• Breathable chemicals that produce mind-altering effects
  • Inhalants generally fall into one of three categories:
    • Volatile Solvent
    • Aerosol
    • Anesthetic Gas
  • Common Types:
    • Dust-off, paint, any aerosol spray,
  • Often referred to as “HUFFING”
general indicators of inhalant influence
General Indicators of Inhalant Influence
  • Disorientation
  • Slurred speech
  • Residue of substance on face, hands, clothing
  • Confusion
  • Possible nausea
cannabis
Cannabis
  • Marijuana and other Cannabis products impair the attention process. Ability to perform divided attention tasks diminishes under the influence of Cannabis.
  • Marijuana
  • Hashish
  • Hash Oil
  • THC
  • Skywalker, Trainwreck
  • AK-47, Sour Bubble
general indicators of cannabis influence
General Indicators of Cannabis Influence
  • Marked reddening of the Conjunctivae
  • Body tremors
  • Odor of marijuana
  • Disoriented
  • Relaxed inhibitions
  • Difficulty in dividing attention
poly drug use
Poly Drug Use
  • Combination of any two or more of the drug categories.
  • any combination of drugs may act together in four general ways.
    • Null Effect -The combination of no action plus no action equals no action.
      • Null Effect: The combination of no action plus no action equals no action.
  • EXAMPLE OF NULL EFFECTS: CNS Stimulant and Narcotic Analgesic.
  • Neither drug causes nystagmus, there-fore you will not see nystagmus with this combination.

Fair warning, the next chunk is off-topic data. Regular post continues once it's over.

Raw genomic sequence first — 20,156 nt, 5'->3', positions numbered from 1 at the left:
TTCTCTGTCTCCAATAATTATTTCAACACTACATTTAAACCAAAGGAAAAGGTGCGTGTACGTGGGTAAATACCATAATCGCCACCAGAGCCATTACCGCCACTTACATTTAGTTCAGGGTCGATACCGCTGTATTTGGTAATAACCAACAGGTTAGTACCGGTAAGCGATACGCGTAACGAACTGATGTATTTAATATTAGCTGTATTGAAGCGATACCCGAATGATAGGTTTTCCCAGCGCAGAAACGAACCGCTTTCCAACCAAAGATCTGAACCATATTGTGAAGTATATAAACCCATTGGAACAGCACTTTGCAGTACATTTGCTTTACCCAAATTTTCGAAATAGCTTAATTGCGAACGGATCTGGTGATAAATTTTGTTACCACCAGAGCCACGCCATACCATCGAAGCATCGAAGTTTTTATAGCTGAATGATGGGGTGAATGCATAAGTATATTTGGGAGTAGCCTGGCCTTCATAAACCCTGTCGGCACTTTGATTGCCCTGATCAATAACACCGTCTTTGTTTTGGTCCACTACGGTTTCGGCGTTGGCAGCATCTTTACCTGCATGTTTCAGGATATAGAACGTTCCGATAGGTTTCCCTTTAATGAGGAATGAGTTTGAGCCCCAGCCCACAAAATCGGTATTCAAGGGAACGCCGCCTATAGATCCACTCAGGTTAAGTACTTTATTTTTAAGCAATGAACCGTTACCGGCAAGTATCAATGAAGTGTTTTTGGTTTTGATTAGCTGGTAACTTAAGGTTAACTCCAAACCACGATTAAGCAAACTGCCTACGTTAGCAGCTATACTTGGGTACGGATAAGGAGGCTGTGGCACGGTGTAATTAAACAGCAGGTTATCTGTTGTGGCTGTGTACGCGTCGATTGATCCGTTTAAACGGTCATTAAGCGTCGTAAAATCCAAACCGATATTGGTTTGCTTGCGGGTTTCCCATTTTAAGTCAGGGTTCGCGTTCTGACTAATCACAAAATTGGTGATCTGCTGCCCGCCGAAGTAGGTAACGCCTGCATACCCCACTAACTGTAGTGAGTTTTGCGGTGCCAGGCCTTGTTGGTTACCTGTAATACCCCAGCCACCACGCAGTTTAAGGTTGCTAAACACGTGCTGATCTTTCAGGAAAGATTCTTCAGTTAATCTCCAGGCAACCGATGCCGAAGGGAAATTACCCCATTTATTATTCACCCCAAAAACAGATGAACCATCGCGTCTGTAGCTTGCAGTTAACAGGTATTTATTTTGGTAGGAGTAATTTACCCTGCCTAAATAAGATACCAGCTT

poly drug use1
Poly Drug Use
  • Overlapping - Each drug may affect the suspect in some different way. In combination, both effects may appear.
    • Overlapping Effect: Action plus no action equals action.
    • EXAMPLE OF OVERLAPPING EFFECTS: Dissociative Anesthetic and Narcotic Analgesic. Dissociative Anesthetic will enhance nystagmus, while a Narcotic Analgesic does not cause nystagmus. There-fore, you will see nystagmus.
  • Additive - The two drugs may independently produce some similar effects. In combination, these effects may be enhanced.
    • Additive Effect: Action plus the same action reinforces the action.
poly drug use2
Poly Drug Use
    • Additive Effect: Action plus the same action reinforces the action.
    • EXAMPLE OF ADDITIVE EFFECTS: Stimulants and Hallucinogens both cause pupil dilation. Pupils would be dilated.
  • Antagonistic - The two drugs may produce some effects that are exactly opposite. In combination, these effects may mask each other.